Making sure your child is cared for and looked after by someone you know will care for them (almost) as much as you when you’re gone is something that can only be achieved through the appointment of a guardian in a will. The appointment of a guardian should not be taken lightly, though.

While your own personal relationship with the prospective guardian is vital, consideration needs to be given to your child’s opinion of them as well. When you feel you have found the perfect candidate, take the time to talk to your child about it. Even if you don’t, the High Court will. Once a legal guardian has been appointed, the Court takes the child’s opinion into consideration and will conduct the necessary investigations to determine whether the most suitable guardian has been appointed, putting your child in a difficult situation that could have been avoided.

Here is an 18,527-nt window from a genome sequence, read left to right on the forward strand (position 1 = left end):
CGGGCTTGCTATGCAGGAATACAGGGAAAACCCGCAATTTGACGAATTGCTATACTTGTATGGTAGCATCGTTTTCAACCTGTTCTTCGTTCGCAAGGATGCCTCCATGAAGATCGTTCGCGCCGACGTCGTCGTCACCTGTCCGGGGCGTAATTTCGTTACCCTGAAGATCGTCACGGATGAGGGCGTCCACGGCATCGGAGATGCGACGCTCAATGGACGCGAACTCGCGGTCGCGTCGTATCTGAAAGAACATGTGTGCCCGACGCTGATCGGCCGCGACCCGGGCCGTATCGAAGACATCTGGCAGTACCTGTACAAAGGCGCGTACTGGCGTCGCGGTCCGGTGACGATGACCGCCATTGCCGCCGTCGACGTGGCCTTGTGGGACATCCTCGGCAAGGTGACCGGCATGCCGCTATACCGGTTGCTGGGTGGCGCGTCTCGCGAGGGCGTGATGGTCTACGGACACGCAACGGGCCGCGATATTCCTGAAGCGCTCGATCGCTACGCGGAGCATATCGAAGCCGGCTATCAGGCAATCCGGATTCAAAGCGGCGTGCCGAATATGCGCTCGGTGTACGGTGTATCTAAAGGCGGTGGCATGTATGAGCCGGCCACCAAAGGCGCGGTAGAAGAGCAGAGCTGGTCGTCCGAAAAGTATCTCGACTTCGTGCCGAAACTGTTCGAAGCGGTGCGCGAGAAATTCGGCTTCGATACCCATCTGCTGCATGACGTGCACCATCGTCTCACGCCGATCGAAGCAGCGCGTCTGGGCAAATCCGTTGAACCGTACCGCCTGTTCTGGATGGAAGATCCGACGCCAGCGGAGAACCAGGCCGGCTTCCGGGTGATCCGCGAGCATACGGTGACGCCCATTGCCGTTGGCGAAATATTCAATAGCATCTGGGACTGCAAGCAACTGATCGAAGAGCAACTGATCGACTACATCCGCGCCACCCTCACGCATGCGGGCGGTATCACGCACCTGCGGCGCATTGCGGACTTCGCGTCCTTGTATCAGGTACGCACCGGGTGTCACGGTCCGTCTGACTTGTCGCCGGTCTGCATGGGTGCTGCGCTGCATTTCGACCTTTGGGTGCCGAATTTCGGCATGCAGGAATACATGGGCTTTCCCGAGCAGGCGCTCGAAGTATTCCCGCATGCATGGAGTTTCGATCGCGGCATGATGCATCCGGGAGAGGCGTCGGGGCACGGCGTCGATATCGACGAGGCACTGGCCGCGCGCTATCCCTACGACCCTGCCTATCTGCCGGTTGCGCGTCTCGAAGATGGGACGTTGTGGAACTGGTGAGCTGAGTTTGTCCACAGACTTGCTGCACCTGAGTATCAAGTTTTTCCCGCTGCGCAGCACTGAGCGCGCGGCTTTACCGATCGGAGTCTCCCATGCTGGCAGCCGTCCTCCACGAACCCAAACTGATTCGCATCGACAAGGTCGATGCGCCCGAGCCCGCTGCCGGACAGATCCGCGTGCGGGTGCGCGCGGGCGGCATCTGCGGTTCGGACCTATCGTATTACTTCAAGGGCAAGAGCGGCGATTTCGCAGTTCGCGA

Unfortunately, the appointment of guardianship is not legally binding. Appointed guardians are free to accept or decline their position as legal guardian before any parental rights or responsibilities are given to them. The reason for refusal may include that they have started a family of their own, they moved too far away, they started a new profession, or even that they have simply changed their minds. The grounds for declining guardianship have no bearing on whether or not their decision is accepted or not.